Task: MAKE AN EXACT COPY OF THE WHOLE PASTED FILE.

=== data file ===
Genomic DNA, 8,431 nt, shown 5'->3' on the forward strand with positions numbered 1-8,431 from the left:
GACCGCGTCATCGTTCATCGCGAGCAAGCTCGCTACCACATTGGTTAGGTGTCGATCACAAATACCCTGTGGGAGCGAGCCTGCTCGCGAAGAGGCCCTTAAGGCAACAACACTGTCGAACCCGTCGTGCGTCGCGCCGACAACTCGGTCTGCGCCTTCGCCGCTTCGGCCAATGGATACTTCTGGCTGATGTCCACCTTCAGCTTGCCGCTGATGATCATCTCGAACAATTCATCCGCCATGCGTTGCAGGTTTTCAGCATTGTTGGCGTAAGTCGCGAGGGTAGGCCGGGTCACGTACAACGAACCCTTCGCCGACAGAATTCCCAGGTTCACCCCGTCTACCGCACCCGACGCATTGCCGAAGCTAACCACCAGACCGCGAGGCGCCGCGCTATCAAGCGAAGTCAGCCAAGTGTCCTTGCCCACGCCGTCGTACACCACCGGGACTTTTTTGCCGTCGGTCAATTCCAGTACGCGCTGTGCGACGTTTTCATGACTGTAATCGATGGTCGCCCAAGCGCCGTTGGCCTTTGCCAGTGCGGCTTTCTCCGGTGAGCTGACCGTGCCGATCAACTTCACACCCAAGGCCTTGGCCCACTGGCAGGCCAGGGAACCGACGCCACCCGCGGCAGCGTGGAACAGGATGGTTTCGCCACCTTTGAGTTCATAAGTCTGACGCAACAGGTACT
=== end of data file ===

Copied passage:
Genomic DNA, 8,431 nt, shown 5'->3' on the forward strand with positions numbered 1-8,431 from the left:
GACCGCGTCATCGTTCATCGCGAGCAAGCTCGCTACCACATTGGTTAGGTGTCGATCACAAATACCCTGTGGGAGCGAGCCTGCTCGCGAAGAGGCCCTTAAGGCAACAACACTGTCGAACCCGTCGTGCGTCGCGCCGACAACTCGGTCTGCGCCTTCGCCGCTTCGGCCAATGGATACTTCTGGCTGATGTCCACCTTCAGCTTGCCGCTGATGATCATCTCGAACAATTCATCCGCCATGCGTTGCAGGTTTTCAGCATTGTTGGCGTAAGTCGCGAGGGTAGGCCGGGTCACGTACAACGAACCCTTCGCCGACAGAATTCCCAGGTTCACCCCGTCTACCGCACCCGACGCATTGCCGAAGCTAACCACCAGACCGCGAGGCGCCGCGCTATCAAGCGAAGTCAGCCAAGTGTCCTTGCCCACGCCGTCGTACACCACCGGGACTTTTTTGCCGTCGGTCAATTCCAGTACGCGCTGTGCGACGTTTTCATGACTGTAATCGATGGTCGCCCAAGCGCCGTTGGCCTTTGCCAGTGCGGCTTTCTCCGGTGAGCTGACCGTGCCGATCAACTTCACACCCAAGGCCTTGGCCCACTGGCAGGCCAGGGAACCGACGCCACCCGCGGCAGCGTGGAACAGGATGGTTTCGCCACCTTTGAGTTCATAAGTCTGACGCAACAGGTACT